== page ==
It’s almost that time again — the Underground Music Showcase arrives in Denver July 23-26, 2015. And, just in time once more, here are my photos from last year!
I posted my photos from the UMS 2013 only a few days in advance of the 2014 festival, so I’m going to beat that record by more than a month this year.
The full lineup for 2015 hasn’t been announced yet, I think, but a third installment of bands was released May 29. My favorite local garage band, Safe Boating is No Accident, was not listed as performing until then and I had been starting to worry.
I didn’t have as much time to attend and enjoy the festival in 2014 as I had the year before, but I still made it out for some great performances. I didn’t catch any of the bigger acts at the main stage, but I’m fine with that.
I continued my tradition of using the festival as an excuse to practice my flash photography, this time only taking two camera bodies and a couple extra lenses, and my big Vivitar 252 Auto-Thyristor flash.
I tried to work more on getting the flash power and camera settings to match up sensibly, which is something I think I’m still a long way from fully understanding. I tried bouncing the flash at a couple different angles, too, hoping to fill in more background in some of the small venues. I avoided pointing the strobe straight up, though, as I felt that cost me some potentially decent shots in 2013.
Thursday night, July 24, was the key night for me, with Safe Boating playing. Also Thursday was Homebody, a friend-of-a-friend’s band with a strong rhythm section and an experimental vibe I dig.
I started the night at The Irish Rover on South Broadway (the festival takes over much of the so-called SoBo area, and all the venues are on or just-off Broadway) with a band I’d neither heard nor heard of called Pageantry. I admit my recollection of them now is vague but positive.
While at the Rover I ran into a lot of other Posties — interns and much of the younger newsroom staff tend to turn out for the festival, whether to help with coverage or just enjoy a cold brew and some indie rock.
I stuck around for about half the next band’s set — I don’t remember Somerset Catalog much at all, but I haven’t heard a dud at the UMS yet — before crossing the street to get a good vantage point for Homebody’s set at The Hi-Dive.
I was only vaguely familiar with Homebody before the show, but they put on a strong set. Very energetic and fun to be deafened by! I had forgotten my earplugs that night and wound up right in front of a speaker stack for half of Homebody’s time on stage. Boy, did I regret it when my ears were still ringing slightly the next night.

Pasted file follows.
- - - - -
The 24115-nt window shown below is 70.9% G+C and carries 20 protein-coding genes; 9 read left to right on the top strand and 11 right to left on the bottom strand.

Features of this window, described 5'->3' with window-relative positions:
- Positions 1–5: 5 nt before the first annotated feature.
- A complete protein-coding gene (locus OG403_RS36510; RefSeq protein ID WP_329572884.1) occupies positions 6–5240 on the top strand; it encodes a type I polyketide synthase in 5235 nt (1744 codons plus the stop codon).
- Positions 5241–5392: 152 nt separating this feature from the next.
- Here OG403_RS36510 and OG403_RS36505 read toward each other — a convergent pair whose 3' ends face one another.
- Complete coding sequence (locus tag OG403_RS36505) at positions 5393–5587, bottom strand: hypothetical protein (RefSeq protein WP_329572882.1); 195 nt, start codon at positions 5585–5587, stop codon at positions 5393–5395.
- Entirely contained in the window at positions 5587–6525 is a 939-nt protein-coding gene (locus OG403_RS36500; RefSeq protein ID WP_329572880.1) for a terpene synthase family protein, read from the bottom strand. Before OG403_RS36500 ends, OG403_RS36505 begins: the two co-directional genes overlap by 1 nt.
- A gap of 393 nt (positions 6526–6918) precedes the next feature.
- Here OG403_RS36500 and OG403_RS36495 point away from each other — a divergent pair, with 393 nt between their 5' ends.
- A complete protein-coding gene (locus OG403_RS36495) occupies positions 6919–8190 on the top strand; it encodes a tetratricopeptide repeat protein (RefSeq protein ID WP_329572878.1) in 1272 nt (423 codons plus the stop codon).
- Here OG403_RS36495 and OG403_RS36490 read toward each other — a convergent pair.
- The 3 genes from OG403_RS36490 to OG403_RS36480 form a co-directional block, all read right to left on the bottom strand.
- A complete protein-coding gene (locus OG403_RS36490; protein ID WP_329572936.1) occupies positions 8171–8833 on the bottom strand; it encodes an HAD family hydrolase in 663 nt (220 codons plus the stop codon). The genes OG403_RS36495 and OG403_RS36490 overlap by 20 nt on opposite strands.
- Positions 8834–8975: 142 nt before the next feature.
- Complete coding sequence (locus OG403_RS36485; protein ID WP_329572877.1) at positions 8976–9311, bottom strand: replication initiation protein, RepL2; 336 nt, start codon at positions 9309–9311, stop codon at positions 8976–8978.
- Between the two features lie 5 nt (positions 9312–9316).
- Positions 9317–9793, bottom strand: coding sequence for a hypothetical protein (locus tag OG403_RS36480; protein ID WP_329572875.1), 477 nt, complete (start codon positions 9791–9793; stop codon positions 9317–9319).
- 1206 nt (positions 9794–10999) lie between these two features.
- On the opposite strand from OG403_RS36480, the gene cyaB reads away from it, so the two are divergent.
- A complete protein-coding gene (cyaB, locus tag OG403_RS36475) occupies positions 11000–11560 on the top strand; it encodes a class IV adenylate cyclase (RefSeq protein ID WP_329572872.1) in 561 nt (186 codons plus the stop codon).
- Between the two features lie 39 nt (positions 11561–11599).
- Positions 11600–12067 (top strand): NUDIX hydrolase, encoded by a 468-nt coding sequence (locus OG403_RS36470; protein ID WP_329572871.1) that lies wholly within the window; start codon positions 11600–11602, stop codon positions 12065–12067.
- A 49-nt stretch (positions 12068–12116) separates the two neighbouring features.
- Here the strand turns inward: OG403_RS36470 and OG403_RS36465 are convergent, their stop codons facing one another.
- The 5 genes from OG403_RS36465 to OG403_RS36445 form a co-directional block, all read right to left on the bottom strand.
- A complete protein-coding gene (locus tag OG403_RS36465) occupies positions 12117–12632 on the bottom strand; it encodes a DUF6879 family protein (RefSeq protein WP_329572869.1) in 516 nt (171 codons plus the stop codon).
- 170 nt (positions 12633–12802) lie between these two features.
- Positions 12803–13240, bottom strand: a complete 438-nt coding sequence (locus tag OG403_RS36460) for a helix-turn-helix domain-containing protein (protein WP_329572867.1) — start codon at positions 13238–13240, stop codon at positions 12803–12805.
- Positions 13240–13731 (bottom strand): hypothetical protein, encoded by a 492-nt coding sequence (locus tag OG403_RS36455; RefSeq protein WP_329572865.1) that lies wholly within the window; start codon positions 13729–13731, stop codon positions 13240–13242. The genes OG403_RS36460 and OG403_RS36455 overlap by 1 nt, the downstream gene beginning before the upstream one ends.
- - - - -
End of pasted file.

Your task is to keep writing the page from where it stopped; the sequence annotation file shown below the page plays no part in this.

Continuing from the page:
I snuck out toward the end of Homebody’s show so I’d have time to make it down to Illegal Pete’s for Safe Boating is No Accident, whose memorable name was enough to pique my interest when I first heard of them. As expected, they played pretty much all the songs I’ve enjoyed off their 2014 release “Bonus Features.”
I can’t put my finger on what I love about these guys, but they’re clearly drawing on a great selection of influences which I suspect must include Elvis Costello, The Church, the Velvet Underground and more. I sometimes think I feel a little bit of the early Cars’ energy in there, too.
Midway through the set, guitarist and singer Leighton Peterson had some issues with his guitar — a Fender Mustang Special, I think — but kept his cool and the show went on. There were a few seconds where I feared it would be a Dead Kennedys-esque “Ray’s guitar broke!” moment, but I think Peterson borrowed a guitar from another band and carried on until it, too, displeased him.
At that point he grabbed the mic and belted for all he was worth before cutting the set a tad short. I was saddened by the premature end but sympathetic to the band’s troubles, and I took advantage of the extra time to head back to The Hi-Dive in time for some of In the Whale‘s set before heading home.
Friday night I got stuck at work later than usual and then headed home to have dinner with Kate. She had to work early Saturday morning, and since I’m generally more of a night owl, I headed back down to the festival around 10 p.m. after she went to bed.
I found parking off Broadway near 3 Kings Tavern, so I stopped there first to catch a little of Colfax Speed Queen‘s set before heading south to the Skylark Lounge. I like the space at the Skylark quite a lot visually, so I wanted to see something — pretty much anything — there.
I discovered Roadkill Ghost Choir, another band I’d never heard or heard of before. I was pleasantly surprised, though, by their marriage of a pedal steel guitar and some near-shoegaze moments. Overall their sound is energetic without being pop music; bluegrass-influenced without being another cookie-cutter indie ‘grass band.